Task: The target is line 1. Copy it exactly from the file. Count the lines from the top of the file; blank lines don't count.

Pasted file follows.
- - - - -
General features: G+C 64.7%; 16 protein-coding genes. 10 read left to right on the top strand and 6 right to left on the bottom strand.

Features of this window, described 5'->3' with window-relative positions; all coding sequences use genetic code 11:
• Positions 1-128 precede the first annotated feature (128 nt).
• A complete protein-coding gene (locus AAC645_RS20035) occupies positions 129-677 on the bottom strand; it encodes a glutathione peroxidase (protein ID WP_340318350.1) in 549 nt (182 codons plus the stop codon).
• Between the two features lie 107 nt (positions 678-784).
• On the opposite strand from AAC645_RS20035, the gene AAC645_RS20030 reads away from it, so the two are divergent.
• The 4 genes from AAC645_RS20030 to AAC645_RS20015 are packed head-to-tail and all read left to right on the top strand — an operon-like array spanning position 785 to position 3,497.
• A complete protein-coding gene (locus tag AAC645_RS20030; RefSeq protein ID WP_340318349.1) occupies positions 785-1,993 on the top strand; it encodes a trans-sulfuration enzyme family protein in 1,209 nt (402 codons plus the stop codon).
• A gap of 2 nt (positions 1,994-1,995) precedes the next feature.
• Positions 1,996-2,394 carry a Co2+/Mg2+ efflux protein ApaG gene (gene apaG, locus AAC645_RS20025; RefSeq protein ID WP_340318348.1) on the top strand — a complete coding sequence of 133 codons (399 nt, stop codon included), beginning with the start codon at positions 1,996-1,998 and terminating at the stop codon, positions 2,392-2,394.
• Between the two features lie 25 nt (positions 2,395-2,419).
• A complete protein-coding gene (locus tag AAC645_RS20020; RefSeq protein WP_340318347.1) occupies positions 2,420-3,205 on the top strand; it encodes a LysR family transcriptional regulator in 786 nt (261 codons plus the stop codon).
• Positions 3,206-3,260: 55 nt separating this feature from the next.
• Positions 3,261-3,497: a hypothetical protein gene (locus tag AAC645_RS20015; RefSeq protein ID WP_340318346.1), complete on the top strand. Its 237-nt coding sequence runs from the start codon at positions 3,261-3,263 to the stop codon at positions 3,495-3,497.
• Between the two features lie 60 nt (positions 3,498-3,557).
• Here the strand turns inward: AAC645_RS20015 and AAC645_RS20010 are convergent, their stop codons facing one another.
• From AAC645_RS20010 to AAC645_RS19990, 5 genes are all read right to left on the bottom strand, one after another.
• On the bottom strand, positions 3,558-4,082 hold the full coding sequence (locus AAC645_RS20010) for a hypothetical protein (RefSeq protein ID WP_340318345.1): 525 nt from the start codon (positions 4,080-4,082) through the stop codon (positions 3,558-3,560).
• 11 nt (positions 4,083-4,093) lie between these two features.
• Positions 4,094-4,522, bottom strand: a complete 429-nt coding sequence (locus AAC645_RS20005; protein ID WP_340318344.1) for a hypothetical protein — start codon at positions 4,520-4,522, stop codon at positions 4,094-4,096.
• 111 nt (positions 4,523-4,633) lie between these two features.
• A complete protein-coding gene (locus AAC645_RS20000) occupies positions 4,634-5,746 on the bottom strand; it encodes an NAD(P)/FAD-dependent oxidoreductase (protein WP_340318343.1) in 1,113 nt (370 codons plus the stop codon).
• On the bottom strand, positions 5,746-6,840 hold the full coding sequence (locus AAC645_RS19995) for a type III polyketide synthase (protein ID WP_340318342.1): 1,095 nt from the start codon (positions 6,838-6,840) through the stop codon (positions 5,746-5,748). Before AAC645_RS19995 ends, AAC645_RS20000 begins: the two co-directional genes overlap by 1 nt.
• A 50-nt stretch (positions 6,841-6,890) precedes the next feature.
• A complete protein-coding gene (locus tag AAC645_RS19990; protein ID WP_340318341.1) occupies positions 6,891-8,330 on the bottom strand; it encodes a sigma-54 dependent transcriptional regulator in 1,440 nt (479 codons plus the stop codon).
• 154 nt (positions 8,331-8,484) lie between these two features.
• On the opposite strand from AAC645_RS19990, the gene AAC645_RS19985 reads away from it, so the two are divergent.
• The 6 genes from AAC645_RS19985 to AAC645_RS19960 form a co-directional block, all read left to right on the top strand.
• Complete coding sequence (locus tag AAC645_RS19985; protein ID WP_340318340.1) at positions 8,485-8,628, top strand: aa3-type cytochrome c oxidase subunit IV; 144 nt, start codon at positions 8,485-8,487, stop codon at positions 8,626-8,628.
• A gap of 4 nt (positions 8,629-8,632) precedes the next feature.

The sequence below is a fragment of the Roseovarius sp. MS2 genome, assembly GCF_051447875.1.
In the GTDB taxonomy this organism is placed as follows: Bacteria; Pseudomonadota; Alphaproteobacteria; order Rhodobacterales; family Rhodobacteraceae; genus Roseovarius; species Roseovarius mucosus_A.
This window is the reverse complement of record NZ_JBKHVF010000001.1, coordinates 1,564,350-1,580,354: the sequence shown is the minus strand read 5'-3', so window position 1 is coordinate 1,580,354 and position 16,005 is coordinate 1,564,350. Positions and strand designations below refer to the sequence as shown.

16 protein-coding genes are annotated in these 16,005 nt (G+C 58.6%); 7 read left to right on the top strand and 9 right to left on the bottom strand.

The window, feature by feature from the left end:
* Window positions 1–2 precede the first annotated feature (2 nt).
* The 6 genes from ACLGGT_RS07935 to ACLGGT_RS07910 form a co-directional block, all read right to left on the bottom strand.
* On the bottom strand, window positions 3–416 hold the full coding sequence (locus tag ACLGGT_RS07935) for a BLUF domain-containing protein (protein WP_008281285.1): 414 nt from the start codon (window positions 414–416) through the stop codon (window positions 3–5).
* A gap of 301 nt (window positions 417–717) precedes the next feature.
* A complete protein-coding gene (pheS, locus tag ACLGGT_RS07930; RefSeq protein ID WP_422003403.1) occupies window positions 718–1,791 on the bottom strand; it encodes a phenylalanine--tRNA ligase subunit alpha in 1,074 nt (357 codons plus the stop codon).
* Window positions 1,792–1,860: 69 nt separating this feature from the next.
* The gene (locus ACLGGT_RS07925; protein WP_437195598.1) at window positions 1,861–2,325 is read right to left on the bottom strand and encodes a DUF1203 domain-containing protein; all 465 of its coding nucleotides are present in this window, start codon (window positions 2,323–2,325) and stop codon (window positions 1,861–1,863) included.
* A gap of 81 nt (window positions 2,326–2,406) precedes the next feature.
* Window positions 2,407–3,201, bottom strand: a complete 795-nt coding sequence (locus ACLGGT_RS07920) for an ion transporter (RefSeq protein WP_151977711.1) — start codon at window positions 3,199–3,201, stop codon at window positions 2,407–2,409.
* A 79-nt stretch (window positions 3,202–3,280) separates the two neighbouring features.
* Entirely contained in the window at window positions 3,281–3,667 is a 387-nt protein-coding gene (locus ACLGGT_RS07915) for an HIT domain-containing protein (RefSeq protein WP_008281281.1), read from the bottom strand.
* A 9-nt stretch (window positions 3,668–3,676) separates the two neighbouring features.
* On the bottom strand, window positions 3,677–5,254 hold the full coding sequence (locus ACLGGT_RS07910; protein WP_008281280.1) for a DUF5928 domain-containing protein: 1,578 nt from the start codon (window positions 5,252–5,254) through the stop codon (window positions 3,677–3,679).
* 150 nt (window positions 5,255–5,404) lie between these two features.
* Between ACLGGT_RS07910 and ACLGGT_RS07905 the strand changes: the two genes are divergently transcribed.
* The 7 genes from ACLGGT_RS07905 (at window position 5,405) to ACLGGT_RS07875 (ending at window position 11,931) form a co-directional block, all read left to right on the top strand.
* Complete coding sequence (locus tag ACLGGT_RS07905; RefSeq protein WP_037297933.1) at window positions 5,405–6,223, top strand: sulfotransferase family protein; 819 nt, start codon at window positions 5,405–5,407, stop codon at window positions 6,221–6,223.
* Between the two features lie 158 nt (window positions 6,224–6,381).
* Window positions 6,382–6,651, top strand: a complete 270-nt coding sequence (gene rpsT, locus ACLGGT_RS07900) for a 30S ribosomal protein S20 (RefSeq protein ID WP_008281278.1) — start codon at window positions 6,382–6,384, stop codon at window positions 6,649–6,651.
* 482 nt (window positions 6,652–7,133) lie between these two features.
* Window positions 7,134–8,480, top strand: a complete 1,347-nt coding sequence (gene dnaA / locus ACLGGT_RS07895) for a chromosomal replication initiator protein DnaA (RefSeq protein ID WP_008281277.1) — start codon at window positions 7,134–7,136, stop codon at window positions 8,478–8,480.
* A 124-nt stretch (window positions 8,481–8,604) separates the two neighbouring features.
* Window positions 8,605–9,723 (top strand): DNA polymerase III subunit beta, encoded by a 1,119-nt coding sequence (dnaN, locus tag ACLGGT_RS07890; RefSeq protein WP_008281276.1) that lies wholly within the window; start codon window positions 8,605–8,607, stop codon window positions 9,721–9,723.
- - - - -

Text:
General features: G+C 64.7%; 16 protein-coding genes. 10 read left to right on the top strand and 6 right to left on the bottom strand.